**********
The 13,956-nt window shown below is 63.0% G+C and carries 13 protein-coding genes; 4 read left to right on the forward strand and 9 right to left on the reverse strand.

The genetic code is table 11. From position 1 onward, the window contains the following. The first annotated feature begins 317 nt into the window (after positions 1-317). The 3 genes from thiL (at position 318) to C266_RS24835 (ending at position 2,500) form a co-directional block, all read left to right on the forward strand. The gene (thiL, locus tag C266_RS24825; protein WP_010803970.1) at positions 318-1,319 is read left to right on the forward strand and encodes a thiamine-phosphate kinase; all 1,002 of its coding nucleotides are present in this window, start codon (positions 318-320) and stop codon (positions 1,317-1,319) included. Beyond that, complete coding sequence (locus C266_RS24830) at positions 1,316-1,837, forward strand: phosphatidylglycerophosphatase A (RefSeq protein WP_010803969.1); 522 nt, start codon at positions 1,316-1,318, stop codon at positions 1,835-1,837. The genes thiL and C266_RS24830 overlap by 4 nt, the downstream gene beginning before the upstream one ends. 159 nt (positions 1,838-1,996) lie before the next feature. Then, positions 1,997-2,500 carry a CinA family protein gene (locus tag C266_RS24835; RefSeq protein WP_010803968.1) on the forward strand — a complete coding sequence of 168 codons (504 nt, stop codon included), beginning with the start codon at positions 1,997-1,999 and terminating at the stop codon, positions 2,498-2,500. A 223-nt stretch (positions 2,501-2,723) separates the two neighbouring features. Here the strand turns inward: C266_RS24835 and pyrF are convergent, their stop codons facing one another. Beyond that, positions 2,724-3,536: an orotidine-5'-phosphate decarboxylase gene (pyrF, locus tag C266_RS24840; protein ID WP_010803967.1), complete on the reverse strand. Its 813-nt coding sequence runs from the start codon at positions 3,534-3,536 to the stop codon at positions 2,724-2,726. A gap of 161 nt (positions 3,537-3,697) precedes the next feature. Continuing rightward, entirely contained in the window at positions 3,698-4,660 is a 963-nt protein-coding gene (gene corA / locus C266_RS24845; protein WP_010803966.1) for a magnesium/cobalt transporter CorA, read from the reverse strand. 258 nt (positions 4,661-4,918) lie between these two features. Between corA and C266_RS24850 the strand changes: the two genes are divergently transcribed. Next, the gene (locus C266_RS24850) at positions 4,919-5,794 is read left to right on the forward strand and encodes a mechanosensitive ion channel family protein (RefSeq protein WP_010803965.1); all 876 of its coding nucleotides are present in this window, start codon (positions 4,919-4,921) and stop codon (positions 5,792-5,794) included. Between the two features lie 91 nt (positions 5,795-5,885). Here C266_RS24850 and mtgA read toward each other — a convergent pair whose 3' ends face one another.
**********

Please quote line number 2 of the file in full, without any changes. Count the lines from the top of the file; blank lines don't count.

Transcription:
The genetic code is table 11. From position 1 onward, the window contains the following. The first annotated feature begins 317 nt into the window (after positions 1-317). The 3 genes from thiL (at position 318) to C266_RS24835 (ending at position 2,500) form a co-directional block, all read left to right on the forward strand. The gene (thiL, locus tag C266_RS24825; protein WP_010803970.1) at positions 318-1,319 is read left to right on the forward strand and encodes a thiamine-phosphate kinase; all 1,002 of its coding nucleotides are present in this window, start codon (positions 318-320) and stop codon (positions 1,317-1,319) included. Beyond that, complete coding sequence (locus C266_RS24830) at positions 1,316-1,837, forward strand: phosphatidylglycerophosphatase A (RefSeq protein WP_010803969.1); 522 nt, start codon at positions 1,316-1,318, stop codon at positions 1,835-1,837. The genes thiL and C266_RS24830 overlap by 4 nt, the downstream gene beginning before the upstream one ends. 159 nt (positions 1,838-1,996) lie before the next feature. Then, positions 1,997-2,500 carry a CinA family protein gene (locus tag C266_RS24835; RefSeq protein WP_010803968.1) on the forward strand — a complete coding sequence of 168 codons (504 nt, stop codon included), beginning with the start codon at positions 1,997-1,999 and terminating at the stop codon, positions 2,498-2,500. A 223-nt stretch (positions 2,501-2,723) separates the two neighbouring features. Here the strand turns inward: C266_RS24835 and pyrF are convergent, their stop codons facing one another. Beyond that, positions 2,724-3,536: an orotidine-5'-phosphate decarboxylase gene (pyrF, locus tag C266_RS24840; protein ID WP_010803967.1), complete on the reverse strand. Its 813-nt coding sequence runs from the start codon at positions 3,534-3,536 to the stop codon at positions 2,724-2,726. A gap of 161 nt (positions 3,537-3,697) precedes the next feature. Continuing rightward, entirely contained in the window at positions 3,698-4,660 is a 963-nt protein-coding gene (gene corA / locus C266_RS24845; protein WP_010803966.1) for a magnesium/cobalt transporter CorA, read from the reverse strand. 258 nt (positions 4,661-4,918) lie between these two features. Between corA and C266_RS24850 the strand changes: the two genes are divergently transcribed. Next, the gene (locus C266_RS24850) at positions 4,919-5,794 is read left to right on the forward strand and encodes a mechanosensitive ion channel family protein (RefSeq protein WP_010803965.1); all 876 of its coding nucleotides are present in this window, start codon (positions 4,919-4,921) and stop codon (positions 5,792-5,794) included. Between the two features lie 91 nt (positions 5,795-5,885). Here C266_RS24850 and mtgA read toward each other — a convergent pair whose 3' ends face one another.